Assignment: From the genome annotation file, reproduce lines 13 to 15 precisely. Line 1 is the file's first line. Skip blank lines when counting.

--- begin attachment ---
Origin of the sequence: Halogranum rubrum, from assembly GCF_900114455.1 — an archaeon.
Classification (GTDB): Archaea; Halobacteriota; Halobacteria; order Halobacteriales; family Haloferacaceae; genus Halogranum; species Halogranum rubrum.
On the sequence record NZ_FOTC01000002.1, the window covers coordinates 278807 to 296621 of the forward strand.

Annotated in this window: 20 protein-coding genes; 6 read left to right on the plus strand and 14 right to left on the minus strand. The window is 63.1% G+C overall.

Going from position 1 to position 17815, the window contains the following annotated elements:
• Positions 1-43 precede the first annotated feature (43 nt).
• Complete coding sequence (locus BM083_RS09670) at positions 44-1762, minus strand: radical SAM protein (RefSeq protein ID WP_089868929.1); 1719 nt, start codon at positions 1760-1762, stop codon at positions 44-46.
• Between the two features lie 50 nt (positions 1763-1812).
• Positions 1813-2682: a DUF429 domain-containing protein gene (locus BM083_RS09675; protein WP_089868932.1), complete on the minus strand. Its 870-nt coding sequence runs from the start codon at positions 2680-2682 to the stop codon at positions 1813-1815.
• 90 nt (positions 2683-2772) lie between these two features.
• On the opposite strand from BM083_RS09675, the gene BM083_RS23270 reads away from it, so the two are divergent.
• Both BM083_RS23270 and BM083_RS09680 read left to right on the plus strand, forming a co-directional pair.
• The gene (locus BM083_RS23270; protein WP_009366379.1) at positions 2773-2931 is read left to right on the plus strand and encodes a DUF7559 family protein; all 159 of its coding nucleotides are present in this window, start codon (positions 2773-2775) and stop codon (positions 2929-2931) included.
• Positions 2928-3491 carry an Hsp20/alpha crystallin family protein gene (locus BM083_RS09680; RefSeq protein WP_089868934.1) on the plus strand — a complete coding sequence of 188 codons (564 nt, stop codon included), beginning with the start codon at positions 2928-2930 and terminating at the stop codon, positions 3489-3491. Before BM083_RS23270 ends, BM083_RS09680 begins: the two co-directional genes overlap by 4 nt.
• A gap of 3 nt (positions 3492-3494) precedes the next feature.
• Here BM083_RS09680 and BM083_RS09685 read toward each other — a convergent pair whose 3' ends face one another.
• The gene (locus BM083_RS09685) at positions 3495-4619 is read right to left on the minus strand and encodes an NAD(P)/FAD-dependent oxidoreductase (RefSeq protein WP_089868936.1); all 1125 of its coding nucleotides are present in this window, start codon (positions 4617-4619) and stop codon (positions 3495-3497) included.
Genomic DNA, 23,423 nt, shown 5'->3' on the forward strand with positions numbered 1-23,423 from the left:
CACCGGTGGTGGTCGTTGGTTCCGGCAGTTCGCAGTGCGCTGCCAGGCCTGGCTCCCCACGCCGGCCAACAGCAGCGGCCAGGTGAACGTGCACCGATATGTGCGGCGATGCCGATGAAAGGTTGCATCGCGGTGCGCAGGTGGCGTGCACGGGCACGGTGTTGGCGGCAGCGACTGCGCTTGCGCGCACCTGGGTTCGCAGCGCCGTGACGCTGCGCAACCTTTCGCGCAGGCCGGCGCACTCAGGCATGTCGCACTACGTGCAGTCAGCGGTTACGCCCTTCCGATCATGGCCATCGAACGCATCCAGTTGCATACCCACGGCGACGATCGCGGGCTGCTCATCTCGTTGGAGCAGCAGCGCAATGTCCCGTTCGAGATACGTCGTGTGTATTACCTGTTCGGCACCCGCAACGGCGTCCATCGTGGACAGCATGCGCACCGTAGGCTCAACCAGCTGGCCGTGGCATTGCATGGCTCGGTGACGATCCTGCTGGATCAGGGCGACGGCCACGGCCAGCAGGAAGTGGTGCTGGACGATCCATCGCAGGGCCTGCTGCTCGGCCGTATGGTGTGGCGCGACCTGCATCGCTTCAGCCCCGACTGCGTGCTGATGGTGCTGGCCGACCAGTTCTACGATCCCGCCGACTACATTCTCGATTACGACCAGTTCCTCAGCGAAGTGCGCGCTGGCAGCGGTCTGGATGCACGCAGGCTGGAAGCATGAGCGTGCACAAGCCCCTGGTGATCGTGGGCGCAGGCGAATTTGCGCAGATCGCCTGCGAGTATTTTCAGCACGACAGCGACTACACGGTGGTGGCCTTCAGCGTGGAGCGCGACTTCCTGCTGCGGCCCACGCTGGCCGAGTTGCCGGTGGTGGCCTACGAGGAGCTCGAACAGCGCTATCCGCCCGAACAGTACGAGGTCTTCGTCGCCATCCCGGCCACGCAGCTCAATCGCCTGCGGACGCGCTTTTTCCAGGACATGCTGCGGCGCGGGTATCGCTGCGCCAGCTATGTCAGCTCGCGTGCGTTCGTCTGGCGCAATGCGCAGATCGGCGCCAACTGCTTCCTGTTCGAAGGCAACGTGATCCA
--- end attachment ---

• The gene (locus BM083_RS23270; protein WP_009366379.1) at positions 2773-2931 is read left to right on the plus strand and encodes a DUF7559 family protein; all 159 of its coding nucleotides are present in this window, start codon (positions 2773-2775) and stop codon (positions 2929-2931) included.
• Positions 2928-3491 carry an Hsp20/alpha crystallin family protein gene (locus BM083_RS09680; RefSeq protein WP_089868934.1) on the plus strand — a complete coding sequence of 188 codons (564 nt, stop codon included), beginning with the start codon at positions 2928-2930 and terminating at the stop codon, positions 3489-3491. Before BM083_RS23270 ends, BM083_RS09680 begins: the two co-directional genes overlap by 4 nt.
• A gap of 3 nt (positions 3492-3494) precedes the next feature.